Heart Risk From Smoking Higher In Women

0 Shares

MINNEAPOLIS, Aug. 12 (UPI) — Women who smoke have a higher risk of developing heart disease than men, an international study published in a British medical journal says.

The study, using data collected on more than 2 million people, found smoking increased the risk of heart disease for women 1.25 times over that for men and the risk was greater the longer the women smoked, Canadian Broadcasting Corp. News reported Friday.

The increased risk suggests physiological differences between men and women may be a factor, but more study is needed, researchers Rachel Huxley from the University of Minnesota and Mark Woodward from Johns Hopkins University said.

“Whether mechanisms underlying the sex difference in risk of coronary heart disease are biological or related to differences in smoking behavior between men and women is unclear,” the study’s authors concluded.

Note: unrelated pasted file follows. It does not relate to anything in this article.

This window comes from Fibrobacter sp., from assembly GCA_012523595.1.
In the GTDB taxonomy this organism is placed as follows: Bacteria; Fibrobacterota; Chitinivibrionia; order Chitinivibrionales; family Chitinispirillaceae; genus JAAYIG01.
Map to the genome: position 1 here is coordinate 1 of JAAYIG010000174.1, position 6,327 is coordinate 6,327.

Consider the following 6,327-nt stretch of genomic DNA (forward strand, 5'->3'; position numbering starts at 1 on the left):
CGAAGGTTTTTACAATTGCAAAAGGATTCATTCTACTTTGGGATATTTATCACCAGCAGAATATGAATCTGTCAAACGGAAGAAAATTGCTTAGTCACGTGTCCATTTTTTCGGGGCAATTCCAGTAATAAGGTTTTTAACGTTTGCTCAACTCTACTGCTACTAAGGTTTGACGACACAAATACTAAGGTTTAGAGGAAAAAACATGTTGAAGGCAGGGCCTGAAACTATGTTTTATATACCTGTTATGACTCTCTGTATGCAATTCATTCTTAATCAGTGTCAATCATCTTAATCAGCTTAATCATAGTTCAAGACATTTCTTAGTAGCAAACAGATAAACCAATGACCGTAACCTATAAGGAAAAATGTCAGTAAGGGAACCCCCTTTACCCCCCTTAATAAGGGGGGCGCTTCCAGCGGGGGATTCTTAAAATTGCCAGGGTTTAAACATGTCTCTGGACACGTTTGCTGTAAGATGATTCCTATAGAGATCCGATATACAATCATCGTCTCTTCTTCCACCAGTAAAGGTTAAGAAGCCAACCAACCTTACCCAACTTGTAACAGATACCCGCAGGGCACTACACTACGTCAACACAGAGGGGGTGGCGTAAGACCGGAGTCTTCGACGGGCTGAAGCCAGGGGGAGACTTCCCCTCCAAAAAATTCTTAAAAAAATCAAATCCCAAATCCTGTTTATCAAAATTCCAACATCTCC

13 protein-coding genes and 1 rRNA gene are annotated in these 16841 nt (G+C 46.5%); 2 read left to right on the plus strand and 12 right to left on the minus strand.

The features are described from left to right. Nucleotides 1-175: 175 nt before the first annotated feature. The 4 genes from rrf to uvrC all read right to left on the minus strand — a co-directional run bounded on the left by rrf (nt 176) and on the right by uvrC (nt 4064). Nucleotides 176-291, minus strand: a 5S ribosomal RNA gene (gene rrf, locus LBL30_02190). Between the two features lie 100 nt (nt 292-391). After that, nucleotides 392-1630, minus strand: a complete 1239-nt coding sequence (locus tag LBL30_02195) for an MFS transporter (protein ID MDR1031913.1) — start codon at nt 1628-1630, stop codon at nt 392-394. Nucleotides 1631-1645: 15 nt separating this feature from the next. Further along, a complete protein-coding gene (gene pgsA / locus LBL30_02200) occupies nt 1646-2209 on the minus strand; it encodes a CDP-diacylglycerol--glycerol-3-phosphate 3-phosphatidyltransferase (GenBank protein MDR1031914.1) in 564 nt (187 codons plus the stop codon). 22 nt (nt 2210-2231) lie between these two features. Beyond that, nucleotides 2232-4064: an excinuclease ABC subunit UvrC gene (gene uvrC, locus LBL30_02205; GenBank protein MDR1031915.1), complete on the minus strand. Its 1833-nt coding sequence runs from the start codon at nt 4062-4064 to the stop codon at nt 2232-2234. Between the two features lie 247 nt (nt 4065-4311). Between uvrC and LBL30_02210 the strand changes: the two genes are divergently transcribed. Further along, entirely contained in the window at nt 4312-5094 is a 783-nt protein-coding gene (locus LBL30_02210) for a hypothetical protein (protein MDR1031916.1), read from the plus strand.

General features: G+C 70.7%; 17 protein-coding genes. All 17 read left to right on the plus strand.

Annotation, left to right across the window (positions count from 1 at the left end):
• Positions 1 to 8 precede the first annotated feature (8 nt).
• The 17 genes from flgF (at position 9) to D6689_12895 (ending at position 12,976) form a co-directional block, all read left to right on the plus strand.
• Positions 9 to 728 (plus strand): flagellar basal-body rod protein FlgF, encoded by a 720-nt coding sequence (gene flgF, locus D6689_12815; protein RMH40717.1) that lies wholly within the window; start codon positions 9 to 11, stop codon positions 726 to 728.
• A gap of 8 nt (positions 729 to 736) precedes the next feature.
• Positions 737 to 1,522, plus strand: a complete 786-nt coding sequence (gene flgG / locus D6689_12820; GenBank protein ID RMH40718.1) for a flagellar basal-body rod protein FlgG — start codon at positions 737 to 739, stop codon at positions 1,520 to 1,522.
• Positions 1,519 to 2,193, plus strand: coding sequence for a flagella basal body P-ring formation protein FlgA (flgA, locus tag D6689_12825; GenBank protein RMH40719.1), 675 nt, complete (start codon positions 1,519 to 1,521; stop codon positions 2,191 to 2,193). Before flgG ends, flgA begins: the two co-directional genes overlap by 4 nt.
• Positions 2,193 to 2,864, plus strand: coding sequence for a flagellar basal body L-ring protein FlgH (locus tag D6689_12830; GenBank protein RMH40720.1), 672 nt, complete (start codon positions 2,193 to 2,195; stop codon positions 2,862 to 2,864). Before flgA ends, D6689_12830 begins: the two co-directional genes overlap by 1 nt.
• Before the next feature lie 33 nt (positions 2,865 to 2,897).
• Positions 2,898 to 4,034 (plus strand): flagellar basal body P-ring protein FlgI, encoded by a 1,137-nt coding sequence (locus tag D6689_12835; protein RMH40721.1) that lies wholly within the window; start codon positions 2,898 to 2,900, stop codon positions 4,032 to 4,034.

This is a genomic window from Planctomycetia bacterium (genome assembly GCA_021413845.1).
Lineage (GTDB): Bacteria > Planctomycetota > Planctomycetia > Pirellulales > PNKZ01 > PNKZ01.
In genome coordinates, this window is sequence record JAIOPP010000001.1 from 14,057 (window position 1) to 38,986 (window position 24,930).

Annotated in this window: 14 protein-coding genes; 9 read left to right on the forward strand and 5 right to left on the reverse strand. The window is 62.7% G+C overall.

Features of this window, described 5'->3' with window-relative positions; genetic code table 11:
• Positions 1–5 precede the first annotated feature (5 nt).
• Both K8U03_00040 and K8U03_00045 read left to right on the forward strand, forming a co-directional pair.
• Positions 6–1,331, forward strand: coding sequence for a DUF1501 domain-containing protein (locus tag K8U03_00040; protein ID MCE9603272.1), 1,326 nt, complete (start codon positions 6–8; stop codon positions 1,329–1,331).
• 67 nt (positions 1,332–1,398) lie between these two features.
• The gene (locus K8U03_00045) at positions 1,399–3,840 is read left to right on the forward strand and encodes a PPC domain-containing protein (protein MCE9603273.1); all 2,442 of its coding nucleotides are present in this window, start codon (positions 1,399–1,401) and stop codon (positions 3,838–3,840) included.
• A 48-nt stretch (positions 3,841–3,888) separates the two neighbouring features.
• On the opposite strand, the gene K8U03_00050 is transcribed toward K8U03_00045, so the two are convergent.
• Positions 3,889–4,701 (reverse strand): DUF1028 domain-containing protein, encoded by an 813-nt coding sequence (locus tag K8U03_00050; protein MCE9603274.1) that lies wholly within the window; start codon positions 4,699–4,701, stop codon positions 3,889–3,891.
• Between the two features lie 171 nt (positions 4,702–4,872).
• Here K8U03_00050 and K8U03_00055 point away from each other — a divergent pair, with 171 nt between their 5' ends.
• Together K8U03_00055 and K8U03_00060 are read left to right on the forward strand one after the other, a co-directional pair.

In most countries smoking rates are higher for men than for women, but more men than women are quitting, health advocates said.

“What makes the realization that women are at increased risk worrisome is that the tobacco industry views women as its growth market,” said Carolyn Dresler of the Tobacco Prevention and Cessation Program at the Arkansas Department of Health.

UPI - United Press International, Inc.

Since 1907, United Press International (UPI) has been a leading provider of critical information to media outlets, businesses, governments and researchers worldwide.

Join the Discussion

Comment Policy: We encourage an open discussion with a wide range of viewpoints, even extreme ones, but we will not tolerate racism, profanity or slanderous comments toward the author(s) or comment participants. Make your case passionately, but civilly. Please don't stoop to name calling. We use filters for spam protection. If your comment does not appear, it is likely because it violates the above policy or contains links or language typical of spam. We reserve the right to remove comments at our discretion.